User:Luis E Ramirez-Tapia/Sandbox 1

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What is a Helicase?

1jpr, resolution 1.88Å ()
Ligands: ,
Activity: Ribonucleoside-diphosphate reductase, with EC number
Related: 1jqc
Resources: FirstGlance, OCA, PDBsum, RCSB
Coordinates: save as pdb, mmCIF, xml

Helicases are nucleic acid–dependent ATP-ases that are capable of unwinding DNA [1] or RNA [2] duplex substrates. As a consequence, they play roles in almost every process in cells that involves nucleic acids, including DNA replication and repair, transcription, translation, ribosome synthesis (1). PcrA is part of the helicase superfamily I. A monomeric protein that is mainly alfa helical

Repressors are proteins that inhibit the expression of DNA]; that is, they inhibit the transcription of messenger RNA from their target genes. Each repressor targets a specific co-regulated group of genes by recognizing a specific sequence of DNA, called the operator in bacteria. Repressor proteins are coded for by regulatory genes.

The lactose ("lac") repressor controls the expression of bacterial enzymes involved in the metabolism of of the sugar lactose. When the lac repressor binds lactose, it changes to an inactive conformation that cannot repress the production of these enzymes. Thus, the enzymes needed to use lactose are made only when lactose is available. The lac repressor, and the group of genes it controls, which is called an operon, were the first such gene regulatory system to be discovered. The operon was described in 1960[1] by François Jacob et al., who also correctly proposed the general mechanism of regulation by the lac repressor. The 1965 Nobel Prize in Physiology or Medicine was awarded to François Jacob, André Lwoff, and Jacques Monod "for their discoveries concerning genetic control of enzyme and virus synthesis".

For a general introduction to the lac repressor, please see David Goodsell's Introduction to the lac repressor in his series Molecule of the Month, and the article in Wikipedia on the lac repressor. Mitchell Lewis published a detailed review in 2005[2].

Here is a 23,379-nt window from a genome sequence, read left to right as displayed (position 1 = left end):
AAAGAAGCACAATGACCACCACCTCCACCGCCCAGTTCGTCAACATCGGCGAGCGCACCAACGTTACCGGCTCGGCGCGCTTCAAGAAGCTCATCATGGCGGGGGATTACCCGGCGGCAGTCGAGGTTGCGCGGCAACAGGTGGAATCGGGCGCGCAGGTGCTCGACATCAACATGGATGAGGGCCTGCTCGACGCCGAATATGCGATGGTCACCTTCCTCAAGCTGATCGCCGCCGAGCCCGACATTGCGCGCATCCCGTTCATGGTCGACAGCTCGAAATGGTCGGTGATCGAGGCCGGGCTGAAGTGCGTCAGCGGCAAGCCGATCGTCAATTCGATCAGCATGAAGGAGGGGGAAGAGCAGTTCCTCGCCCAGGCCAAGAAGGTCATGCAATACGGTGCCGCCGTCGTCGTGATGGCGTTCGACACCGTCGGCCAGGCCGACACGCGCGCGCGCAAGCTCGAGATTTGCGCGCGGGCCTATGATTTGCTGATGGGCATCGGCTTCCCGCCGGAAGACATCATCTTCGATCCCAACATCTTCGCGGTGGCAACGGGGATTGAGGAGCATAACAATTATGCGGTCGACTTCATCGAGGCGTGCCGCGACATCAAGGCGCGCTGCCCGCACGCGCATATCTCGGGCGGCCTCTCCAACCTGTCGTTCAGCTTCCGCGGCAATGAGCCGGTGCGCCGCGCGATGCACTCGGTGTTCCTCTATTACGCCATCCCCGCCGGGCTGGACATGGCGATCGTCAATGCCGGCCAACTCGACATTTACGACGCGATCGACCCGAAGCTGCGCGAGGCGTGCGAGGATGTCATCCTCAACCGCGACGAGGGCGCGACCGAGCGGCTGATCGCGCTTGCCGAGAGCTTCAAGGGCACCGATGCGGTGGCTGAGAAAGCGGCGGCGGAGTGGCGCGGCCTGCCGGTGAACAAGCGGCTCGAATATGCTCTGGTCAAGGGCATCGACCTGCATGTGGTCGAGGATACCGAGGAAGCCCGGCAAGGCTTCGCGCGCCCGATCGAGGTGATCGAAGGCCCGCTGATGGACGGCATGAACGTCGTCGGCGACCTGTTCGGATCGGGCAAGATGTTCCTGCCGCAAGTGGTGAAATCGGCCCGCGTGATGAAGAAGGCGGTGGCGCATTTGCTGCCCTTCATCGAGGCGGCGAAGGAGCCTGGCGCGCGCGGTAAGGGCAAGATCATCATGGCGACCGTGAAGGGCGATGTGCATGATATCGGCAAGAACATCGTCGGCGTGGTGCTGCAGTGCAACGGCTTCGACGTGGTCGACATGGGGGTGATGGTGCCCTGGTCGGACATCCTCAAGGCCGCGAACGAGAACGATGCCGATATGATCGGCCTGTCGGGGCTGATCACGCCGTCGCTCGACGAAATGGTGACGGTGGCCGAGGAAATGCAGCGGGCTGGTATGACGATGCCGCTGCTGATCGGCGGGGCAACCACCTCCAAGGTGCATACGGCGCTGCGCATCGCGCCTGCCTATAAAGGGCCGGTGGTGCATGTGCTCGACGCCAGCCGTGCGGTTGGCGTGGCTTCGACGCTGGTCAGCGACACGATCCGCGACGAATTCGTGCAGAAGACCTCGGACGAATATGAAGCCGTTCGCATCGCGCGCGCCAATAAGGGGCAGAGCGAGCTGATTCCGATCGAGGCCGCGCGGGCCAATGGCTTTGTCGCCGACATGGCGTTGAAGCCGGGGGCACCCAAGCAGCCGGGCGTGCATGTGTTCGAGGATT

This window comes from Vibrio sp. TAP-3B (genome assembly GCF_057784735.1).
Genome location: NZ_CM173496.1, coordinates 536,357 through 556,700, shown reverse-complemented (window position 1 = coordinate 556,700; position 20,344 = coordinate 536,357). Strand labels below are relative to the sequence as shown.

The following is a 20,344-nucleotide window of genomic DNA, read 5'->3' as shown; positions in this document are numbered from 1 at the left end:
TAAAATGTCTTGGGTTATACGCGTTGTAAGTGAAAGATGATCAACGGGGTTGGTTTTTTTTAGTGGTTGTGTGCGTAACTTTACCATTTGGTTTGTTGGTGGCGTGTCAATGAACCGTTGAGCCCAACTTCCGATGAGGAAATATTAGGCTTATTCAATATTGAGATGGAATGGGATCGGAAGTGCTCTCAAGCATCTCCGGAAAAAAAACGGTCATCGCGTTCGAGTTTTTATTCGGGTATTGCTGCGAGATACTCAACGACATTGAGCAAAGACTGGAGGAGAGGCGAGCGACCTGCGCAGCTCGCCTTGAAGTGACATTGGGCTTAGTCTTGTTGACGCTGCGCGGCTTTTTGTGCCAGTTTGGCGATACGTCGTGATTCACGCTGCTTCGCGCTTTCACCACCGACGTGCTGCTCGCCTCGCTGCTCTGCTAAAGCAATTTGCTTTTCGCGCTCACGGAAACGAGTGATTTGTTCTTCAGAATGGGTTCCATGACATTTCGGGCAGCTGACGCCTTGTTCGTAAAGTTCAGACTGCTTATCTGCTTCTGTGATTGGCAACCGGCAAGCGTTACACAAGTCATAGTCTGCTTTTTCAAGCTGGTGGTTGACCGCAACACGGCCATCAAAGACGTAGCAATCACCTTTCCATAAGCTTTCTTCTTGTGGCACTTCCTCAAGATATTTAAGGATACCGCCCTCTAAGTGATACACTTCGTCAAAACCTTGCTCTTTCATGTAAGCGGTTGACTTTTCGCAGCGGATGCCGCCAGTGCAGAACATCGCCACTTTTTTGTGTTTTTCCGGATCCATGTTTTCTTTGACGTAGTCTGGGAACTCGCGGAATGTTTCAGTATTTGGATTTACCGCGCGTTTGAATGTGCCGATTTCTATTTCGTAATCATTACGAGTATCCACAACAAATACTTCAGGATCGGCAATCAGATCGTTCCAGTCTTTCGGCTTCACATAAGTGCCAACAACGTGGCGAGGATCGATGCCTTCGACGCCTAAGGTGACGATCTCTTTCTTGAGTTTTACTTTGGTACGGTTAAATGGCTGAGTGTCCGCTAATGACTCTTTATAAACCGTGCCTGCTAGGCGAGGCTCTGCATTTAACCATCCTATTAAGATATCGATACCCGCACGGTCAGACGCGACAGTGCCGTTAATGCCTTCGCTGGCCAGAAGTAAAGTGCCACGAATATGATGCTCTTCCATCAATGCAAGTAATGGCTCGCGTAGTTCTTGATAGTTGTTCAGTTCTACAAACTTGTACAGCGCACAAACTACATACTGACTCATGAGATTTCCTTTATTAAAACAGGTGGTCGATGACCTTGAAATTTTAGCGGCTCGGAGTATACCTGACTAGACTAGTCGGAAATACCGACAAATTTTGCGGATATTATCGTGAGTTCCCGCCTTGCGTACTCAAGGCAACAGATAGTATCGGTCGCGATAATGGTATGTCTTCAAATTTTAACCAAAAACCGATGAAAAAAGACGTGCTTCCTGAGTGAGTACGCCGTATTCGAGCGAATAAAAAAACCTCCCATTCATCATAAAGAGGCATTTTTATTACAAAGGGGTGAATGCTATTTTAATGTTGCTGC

Structure of the lac repressor

The lac repressor protein ( showing chain A in 1lbg, resolution 4.8 Å), starting at the N-terminus, begins with a DNA-binding "headpiece", followed by a hinge region, then an N-terminal ligand-binding subdomain and a C-terminal ligand binding subdomain, a linker, and a C-terminal tetramerization helix[3]. (.) In the absence of DNA, the hinge region does not form the alpha helix shown here.

As can be seen when the chain is

N               C

each of the ligand-binding subdomains is made up of two discontinuous segments.

The lac repressor forms . Dimerization buries 2,200 Å2 of surface, including a ,

Hydrophobic, Polar

forming a hydrophobic core (shown with 1lbi, resolution 2.7 Å, lacking the DNA-binding domain due to disorder).


The most highly is the surface that contacts DNA[4]. (Only alpha carbon atoms are shown here, without sidechains, because sidechains were not resolved in the 4.8 Å 1lbg model.) The dimerization surfaces are the of the ligand-binding domains[5]. (This scene shows sidechains, using the 2.7 Å model in 1lbi, which lacks the DNA-binding domain due to disorder.)

<--! scene with translucent :a is #11, but I didn't like it. --> The C-terminal tetramerization helices tether two dimers, and thus the functional form of with two DNA-binding sites.

DNA Binding: Bending the Operator

Non-Specific Binding

Lac repressor binds to DNA non-specifically ( derived [6] from 1osl, 20 NMR models), enabling it to slide rapidly along the DNA double helix until it encounters the lac operator sequence. The DNA-binding domain employs a helix-turn-helix motif (Alpha Helices, Turns). During non-specific binding, the hinge region is disordered (indicated by the range of positions of the 20 models), and the DNA double helix is straight. The model shown at right (1osl) has two copies of the DNA-binding domain and hinge region ( to distinguish the chain B hinge). these 20 NMR models simulates thermal motion of the disordered hinge regions.

Specific Binding

Upon recognizing the specific operator sequence, the non-specific binding converts to (derived[6] from 1l1m, 20 NMR models). During this conversion, the hinge region changes from disordered loops to Alpha Helices (), which bind in the minor groove of the DNA. This binding opens the minor groove, bending the DNA double helix. these can be compared with the animation of the non-specific binding.

Morph of Conversion